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08 September 2015

Summer's over

Labor Day Weekend is a marker for a lot of things, but if you follow a calendar made up of semesters and breaks, Labor Day means that summer is over (regardless of when classes actually start, and regardless of how damn hot it still is outside). The start of fall semester means that there are a lot more other students around, and that makes places that are always quiet in summer into places that are now busier and more bustling. 

Dealing with PTSD is like pushing an apple cart-- as in, don't upset the apple cart. When all of the apples are stacked up properly, the stack holds itself up. If you hit a bump, or someone bumps into the apple cart, things go to hell pretty quickly-- the apples fly every which way, and you have to start the process of finding all of the damn apples and stacking them up again before you can keep pushing forward. 

In summer, the apple cart was pretty easy to push once the apples got stacked on it. I had a quiet place to work the majority of the time, I didn't have a set schedule other than work, and while I had a lot of hacking to do this summer, I didn't have to worry too much about interacting with people-- I could do my own thing without a lot of external triggers.

The end of summer and the start of classes upsets the apple cart-- what works in summer doesn't work during a semester when there is a lot more to do that has to be done on other people's deadlines. Where in summer it doesn't matter so much where my sleep pattern is, during a semester the rest of the world  wants things to happen during daylight hours. Things like classes and appointments tend to happen during the day, so that means I'm out moving around more during the day when most of the rest of the world is, and things can get noisy really really quickly. That's not to say that there are no triggers at night-- there most certainly are-- but things like crowded classrooms and sidewalks are daytime things. During the day, during a semester, the apple cart tips over much easier than it does in summer at 0300.

I've been dealing with that since the semester started, not always gracefully. My sleep pattern is changed, so I'm a bit out of whack. I get where I need to go, most of the time, but I can feel my anxiety level creeping up. I'm also actively fighting the urge to just be a hermit, which means I'm actively fighting the PTSD that wants me to be a hermit. Fighting this shit is work, dammit, and it can be draining (which doesn't help).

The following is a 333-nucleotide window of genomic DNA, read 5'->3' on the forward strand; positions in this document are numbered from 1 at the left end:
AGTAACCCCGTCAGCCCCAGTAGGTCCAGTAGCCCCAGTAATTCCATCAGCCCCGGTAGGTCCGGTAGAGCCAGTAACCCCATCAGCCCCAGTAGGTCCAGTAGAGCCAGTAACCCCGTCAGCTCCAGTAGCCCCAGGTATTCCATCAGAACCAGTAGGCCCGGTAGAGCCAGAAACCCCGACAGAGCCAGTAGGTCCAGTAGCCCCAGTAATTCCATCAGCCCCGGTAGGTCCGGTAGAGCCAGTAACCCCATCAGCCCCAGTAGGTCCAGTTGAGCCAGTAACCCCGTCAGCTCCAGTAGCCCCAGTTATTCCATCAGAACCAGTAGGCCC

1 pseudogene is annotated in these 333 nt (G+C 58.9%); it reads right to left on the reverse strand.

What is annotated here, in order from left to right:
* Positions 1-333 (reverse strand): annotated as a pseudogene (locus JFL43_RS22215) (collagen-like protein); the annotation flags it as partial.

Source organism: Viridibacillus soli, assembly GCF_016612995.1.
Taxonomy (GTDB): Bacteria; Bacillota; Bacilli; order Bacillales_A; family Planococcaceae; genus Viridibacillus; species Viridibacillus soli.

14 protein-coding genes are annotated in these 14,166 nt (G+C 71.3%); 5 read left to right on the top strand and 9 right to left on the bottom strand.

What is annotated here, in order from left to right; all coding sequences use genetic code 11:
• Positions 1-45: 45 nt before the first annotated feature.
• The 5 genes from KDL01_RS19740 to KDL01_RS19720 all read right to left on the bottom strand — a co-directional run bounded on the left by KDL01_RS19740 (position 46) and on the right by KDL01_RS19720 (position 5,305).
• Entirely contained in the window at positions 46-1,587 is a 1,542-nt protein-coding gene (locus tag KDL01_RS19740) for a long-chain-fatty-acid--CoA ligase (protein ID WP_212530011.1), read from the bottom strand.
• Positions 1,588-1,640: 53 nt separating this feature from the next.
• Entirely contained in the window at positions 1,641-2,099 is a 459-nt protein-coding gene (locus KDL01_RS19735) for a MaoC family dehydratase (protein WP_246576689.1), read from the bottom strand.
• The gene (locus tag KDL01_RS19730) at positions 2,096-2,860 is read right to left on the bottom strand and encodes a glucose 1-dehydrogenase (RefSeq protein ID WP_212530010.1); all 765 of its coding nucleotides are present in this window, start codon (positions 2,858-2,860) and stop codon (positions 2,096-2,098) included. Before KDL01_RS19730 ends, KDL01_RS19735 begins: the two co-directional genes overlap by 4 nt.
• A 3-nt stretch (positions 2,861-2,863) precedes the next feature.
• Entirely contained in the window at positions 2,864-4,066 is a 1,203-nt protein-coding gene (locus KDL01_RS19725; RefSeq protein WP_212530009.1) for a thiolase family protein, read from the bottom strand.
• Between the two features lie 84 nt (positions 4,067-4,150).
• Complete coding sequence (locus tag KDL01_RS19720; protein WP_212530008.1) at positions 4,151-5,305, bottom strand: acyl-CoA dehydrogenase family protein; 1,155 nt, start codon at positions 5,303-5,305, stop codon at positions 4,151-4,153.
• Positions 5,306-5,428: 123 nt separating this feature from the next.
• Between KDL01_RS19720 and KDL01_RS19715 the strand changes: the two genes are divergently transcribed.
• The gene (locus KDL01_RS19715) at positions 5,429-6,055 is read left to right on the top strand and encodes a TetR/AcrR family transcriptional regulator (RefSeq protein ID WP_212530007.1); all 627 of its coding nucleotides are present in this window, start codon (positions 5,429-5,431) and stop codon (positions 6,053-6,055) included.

This is what the prolonged exposure therapy I'm working on at the VA is all about-- the more you confront the things that feed the PTSD, the less they have a hold over you. Given enough exposure, the reaction you have to your triggers lessens until at some point they don't rule your life (that's how it's supposed to work). I'll be honest-- I struggle with this PTSD stuff. The therapy helps, the meds help, but there are still a lot of things that I struggle with, things that are keeping me from being where I want to be.

This matters a lot, because if I don't want to just quietly live out my days as a hermit on disability, I need to change the situation. I need to learn to do the best I can in the "real world" (whatever that is), and along with that I need to have a full sense of what my limitations actually are. I might well need accommodations to be fully productive, but they don't help if I don't know what I need.

I've been to a bunch of hackathons, and I'm going to a bunch more this semester. In the past I've mostly worked alone instead of finding teammates to work with. This is the avoidance and hyper awareness part of PTSD-- leave me alone and just let me work my ass off. I don't have to explain to teammates when I need to go walk outside for a while because the noise and the number of people moving around is driving me insane. If I get really triggered and can't get my project done, no one but me is disappointed. Working alone is safe. Working with other people-- strangers who don't know about my issues, or my triggers, or even that I'm a veteran, is most certainly not safe. What would they think if they knew? What if someone pisses me off? What if I just can't function?

So, this semester, I'm going to try (again) to team up with other people at hackathons. I can't just be a hermit programmer-- it's really not me, no matter how much the PTSD tries to tell me that that's who I am. There's so much more to the world than what I can hack on my own.

There's also the idea that I'm going to need a job, writing code and being paid for it, this time next year. So I'm going to try to talk to the sponsors and recruiters, and I'm going to try being honest about myself-- that I do have a disability, that it is PTSD from combat, that it does affect and challenge how I work and finally that I might need accommodations if I'm hired.

I'm not sure if that means I'm brave or stupid-- how many Silicon Valley interns with PTSD from the Persian Gulf War do you know? I don't actually have to disclose my disability, the ADA says so-- but I can't just pretend it doesn't exist. I've tried, and it ultimately doesn't work. In terms of the apple cart, I'm about to push it down a steep hill in San Francisco  with no brakes and try to keep the stack of apples together.

Summer's over. First hackathon of the semester is MHacks, this weekend at the University of Michigan.



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